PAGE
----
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The Hawthorne Effect

 
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dverma
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Joined: 19 May 2013
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PostPosted: Sat Jul 06, 2013 9:42 am    Post subject: The Hawthorne Effect Reply with quote

The Hawthorne effect explains that a subject will improve or modify an aspect of their behavior in response to the fact they are being studied or watched and not in response to any part of the actual study.

Essentially individuals respond differently when they are being observed.


We can use this effect in management to invoke a positive response in the workplace. Individuals who have a positive response to the Hawthorne Effect will work harder than before if they know they are being watched or evaluated.
They will keep up the increased work as long as they know they are being observed. However this same group may return to a less productive state when they are no longer being observed. As a manager who should determine those individuals that respond to the Hawthorne Effect and manage accordingly.

The phenomenon that subject behavior changes [consciously/subconsciously] by the mere fact that they are being observed.

However it is said that this is the natural process of the human being to adapt to the environment without knowing the objective of the experiment occurring.
Hawthorne Effect is a theory that according to which:
"the organization to motivate their employees as much or more by expressing concern for problems as by actually improving their work conditions."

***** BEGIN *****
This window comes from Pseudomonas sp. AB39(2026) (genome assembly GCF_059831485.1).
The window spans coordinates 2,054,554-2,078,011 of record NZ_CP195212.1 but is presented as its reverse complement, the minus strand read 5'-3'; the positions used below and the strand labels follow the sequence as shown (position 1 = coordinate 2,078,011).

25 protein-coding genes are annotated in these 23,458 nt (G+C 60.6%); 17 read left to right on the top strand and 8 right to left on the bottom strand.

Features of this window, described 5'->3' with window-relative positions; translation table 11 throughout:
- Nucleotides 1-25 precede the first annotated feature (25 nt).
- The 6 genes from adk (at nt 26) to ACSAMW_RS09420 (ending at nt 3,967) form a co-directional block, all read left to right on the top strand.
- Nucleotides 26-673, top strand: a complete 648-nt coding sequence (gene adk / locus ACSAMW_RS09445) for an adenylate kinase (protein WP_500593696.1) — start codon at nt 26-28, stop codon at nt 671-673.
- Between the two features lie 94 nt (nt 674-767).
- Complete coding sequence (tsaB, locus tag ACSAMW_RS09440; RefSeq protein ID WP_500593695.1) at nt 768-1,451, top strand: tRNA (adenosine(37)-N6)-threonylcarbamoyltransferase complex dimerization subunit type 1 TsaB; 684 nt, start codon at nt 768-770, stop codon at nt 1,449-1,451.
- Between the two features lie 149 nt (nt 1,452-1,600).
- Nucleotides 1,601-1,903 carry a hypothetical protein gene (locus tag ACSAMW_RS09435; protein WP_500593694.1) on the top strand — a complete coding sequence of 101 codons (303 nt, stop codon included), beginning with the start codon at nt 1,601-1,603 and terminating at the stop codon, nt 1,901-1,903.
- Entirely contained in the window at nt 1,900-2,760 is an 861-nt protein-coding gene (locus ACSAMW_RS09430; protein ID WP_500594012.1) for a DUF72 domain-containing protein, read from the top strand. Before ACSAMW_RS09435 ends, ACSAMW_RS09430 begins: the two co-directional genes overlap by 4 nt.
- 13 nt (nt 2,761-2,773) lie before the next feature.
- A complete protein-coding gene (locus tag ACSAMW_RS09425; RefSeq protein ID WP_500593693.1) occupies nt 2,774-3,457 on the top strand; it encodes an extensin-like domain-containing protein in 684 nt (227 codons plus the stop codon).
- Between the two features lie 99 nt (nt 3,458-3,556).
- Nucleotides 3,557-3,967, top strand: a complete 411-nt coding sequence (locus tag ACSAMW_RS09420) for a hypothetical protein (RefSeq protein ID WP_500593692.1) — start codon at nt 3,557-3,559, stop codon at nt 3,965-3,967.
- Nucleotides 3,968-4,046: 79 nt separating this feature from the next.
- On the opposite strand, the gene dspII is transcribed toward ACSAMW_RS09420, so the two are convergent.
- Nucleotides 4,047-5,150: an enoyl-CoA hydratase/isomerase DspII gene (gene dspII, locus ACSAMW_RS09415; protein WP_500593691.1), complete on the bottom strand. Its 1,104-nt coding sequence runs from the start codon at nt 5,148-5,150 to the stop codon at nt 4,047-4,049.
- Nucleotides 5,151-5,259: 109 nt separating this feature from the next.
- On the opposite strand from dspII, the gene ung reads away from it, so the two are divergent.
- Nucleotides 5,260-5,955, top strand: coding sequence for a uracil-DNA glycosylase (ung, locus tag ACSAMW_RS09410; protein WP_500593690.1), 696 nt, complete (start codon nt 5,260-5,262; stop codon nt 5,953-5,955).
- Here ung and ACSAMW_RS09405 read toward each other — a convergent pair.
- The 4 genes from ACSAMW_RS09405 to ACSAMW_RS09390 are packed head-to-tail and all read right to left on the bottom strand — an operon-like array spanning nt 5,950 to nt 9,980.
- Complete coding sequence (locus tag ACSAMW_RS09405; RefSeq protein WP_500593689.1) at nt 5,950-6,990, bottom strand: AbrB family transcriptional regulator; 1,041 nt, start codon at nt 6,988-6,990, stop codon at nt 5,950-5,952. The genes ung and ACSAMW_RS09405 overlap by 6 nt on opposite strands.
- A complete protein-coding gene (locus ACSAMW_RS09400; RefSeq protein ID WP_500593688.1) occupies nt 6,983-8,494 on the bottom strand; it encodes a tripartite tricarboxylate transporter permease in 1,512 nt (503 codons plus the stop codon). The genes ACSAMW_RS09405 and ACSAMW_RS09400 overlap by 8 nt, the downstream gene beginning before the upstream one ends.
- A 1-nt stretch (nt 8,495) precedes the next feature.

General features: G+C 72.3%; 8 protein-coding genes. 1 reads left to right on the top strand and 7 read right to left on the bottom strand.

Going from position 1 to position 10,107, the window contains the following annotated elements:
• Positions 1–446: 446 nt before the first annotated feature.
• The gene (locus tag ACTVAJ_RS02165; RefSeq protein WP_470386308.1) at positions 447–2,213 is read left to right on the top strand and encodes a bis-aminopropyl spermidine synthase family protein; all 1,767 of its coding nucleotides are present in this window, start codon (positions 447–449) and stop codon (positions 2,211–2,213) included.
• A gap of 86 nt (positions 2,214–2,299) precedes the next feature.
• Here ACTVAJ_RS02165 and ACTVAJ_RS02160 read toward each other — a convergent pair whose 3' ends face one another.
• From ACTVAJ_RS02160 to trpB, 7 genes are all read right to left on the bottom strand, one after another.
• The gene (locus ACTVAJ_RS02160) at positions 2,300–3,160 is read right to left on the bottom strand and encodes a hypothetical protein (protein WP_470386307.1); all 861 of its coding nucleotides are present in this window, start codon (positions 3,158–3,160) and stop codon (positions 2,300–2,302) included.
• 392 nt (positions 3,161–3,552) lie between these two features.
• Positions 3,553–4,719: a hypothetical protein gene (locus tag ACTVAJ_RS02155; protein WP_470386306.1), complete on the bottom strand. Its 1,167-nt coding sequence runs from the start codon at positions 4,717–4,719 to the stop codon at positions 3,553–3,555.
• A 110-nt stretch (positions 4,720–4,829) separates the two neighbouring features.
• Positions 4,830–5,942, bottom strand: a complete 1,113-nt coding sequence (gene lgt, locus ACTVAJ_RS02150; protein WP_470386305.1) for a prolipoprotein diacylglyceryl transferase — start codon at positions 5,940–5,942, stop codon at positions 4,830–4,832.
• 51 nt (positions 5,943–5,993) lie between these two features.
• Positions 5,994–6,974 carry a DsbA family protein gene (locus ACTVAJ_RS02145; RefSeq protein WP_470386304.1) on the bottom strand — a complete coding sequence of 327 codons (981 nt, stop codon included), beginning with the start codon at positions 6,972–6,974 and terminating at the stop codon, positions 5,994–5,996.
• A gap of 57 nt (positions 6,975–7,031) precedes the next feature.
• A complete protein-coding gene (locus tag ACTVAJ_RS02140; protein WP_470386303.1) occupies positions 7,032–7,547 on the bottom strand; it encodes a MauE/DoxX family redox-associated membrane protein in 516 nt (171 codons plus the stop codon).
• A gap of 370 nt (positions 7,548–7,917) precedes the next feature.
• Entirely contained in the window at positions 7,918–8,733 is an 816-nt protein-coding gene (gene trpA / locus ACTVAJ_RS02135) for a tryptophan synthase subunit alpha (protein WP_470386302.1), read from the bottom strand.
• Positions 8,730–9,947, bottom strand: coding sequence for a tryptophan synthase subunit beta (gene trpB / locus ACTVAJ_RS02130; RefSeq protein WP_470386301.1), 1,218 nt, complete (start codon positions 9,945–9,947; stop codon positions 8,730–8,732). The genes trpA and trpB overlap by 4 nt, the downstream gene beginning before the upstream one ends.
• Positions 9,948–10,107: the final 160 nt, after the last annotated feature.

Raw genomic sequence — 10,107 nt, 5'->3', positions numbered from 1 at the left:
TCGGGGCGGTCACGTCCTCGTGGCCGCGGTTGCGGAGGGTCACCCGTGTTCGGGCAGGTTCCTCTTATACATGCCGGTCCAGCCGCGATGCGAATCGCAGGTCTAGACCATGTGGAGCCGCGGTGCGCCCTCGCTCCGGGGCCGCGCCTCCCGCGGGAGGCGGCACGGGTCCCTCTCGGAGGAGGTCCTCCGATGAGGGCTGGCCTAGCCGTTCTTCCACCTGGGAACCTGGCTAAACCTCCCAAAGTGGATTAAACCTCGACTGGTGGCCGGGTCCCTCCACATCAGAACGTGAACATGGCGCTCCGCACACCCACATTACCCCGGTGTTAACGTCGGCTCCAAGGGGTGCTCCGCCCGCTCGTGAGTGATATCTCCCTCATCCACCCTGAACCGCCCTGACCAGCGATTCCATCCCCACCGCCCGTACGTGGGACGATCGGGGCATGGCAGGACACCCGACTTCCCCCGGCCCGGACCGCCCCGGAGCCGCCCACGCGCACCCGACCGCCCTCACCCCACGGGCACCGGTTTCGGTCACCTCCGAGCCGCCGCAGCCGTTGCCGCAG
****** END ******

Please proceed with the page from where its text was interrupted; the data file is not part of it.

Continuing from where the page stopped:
This personal interest results in increased performance, according to the observation of productivity researcher George Elton Mayo.
The Hawthorne effect refers to the possibility that individuals singled out for a study may improve their performance simply because of the added attention they receive from the researchers, rather than because of any specific factors being tested in the study.
“The Hawthorne effect is a form of reactivity whereby subjects improve or modify an aspect of their behaviour being experimentally measured simply in response to the fact that they know they are being studied, not in response to any particular experimental manipulation.”
Hawthorne effect

Observation that employee motivation is affected as much or more by recognition and show of concern, as it is by improvements in their work conditions. Observed by the US productivity researcher George Elton Mayo (1810-1949), during 1927 to 1933 at the Hawthorne (Illinois) plant of Western Electric company (where he was assessing the effects of lighting conditions). He reported that the worker performance went up and up whether the lighting was good or bad, because (presumably) workers were responding to the management's show of concern for their problems. This study was later severely criticized as too skimpy and unscientific to be of any practical value.

Proponents of the Hawthorne effect say that people who are singled out for a study of any kind may improve their performance or behavior not because of any specific condition being tested, but simply because of all the attention they receive.
“Almost no matter what experimental conditions were imposed, increases in output occurred. The investigators had obviously influenced the subject’s behaviour merely by studying that behaviour and this phenomenon has become known as the Hawthorne effect.” (Kelly Shaver, Principles of Social Psychology, 2nd ed., Winthrop, 1981

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